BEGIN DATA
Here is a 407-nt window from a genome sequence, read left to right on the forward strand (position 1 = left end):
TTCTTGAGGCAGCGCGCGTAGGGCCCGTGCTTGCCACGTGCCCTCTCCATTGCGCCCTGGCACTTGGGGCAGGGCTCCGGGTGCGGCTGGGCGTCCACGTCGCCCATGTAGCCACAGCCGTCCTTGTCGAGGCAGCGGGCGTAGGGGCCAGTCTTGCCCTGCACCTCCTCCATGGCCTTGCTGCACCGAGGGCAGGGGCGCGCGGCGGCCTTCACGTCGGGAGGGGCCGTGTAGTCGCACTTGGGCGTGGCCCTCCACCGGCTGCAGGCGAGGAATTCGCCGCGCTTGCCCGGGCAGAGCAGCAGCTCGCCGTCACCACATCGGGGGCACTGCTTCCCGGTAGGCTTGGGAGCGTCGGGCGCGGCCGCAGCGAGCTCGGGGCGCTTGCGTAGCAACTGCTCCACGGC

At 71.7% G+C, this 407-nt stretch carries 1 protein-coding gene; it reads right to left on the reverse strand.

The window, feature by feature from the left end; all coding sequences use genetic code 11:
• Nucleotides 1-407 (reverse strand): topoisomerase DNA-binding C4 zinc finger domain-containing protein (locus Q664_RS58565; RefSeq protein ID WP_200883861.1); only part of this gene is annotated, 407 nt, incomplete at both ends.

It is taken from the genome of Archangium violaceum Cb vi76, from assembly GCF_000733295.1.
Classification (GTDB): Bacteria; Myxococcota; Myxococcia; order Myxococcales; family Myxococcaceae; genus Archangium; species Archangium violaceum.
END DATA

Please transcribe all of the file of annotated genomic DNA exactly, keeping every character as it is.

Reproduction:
Here is a 407-nt window from a genome sequence, read left to right on the forward strand (position 1 = left end):
TTCTTGAGGCAGCGCGCGTAGGGCCCGTGCTTGCCACGTGCCCTCTCCATTGCGCCCTGGCACTTGGGGCAGGGCTCCGGGTGCGGCTGGGCGTCCACGTCGCCCATGTAGCCACAGCCGTCCTTGTCGAGGCAGCGGGCGTAGGGGCCAGTCTTGCCCTGCACCTCCTCCATGGCCTTGCTGCACCGAGGGCAGGGGCGCGCGGCGGCCTTCACGTCGGGAGGGGCCGTGTAGTCGCACTTGGGCGTGGCCCTCCACCGGCTGCAGGCGAGGAATTCGCCGCGCTTGCCCGGGCAGAGCAGCAGCTCGCCGTCACCACATCGGGGGCACTGCTTCCCGGTAGGCTTGGGAGCGTCGGGCGCGGCCGCAGCGAGCTCGGGGCGCTTGCGTAGCAACTGCTCCACGGC

At 71.7% G+C, this 407-nt stretch carries 1 protein-coding gene; it reads right to left on the reverse strand.

The window, feature by feature from the left end; all coding sequences use genetic code 11:
• Nucleotides 1-407 (reverse strand): topoisomerase DNA-binding C4 zinc finger domain-containing protein (locus Q664_RS58565; RefSeq protein ID WP_200883861.1); only part of this gene is annotated, 407 nt, incomplete at both ends.

It is taken from the genome of Archangium violaceum Cb vi76, from assembly GCF_000733295.1.
Classification (GTDB): Bacteria; Myxococcota; Myxococcia; order Myxococcales; family Myxococcaceae; genus Archangium; species Archangium violaceum.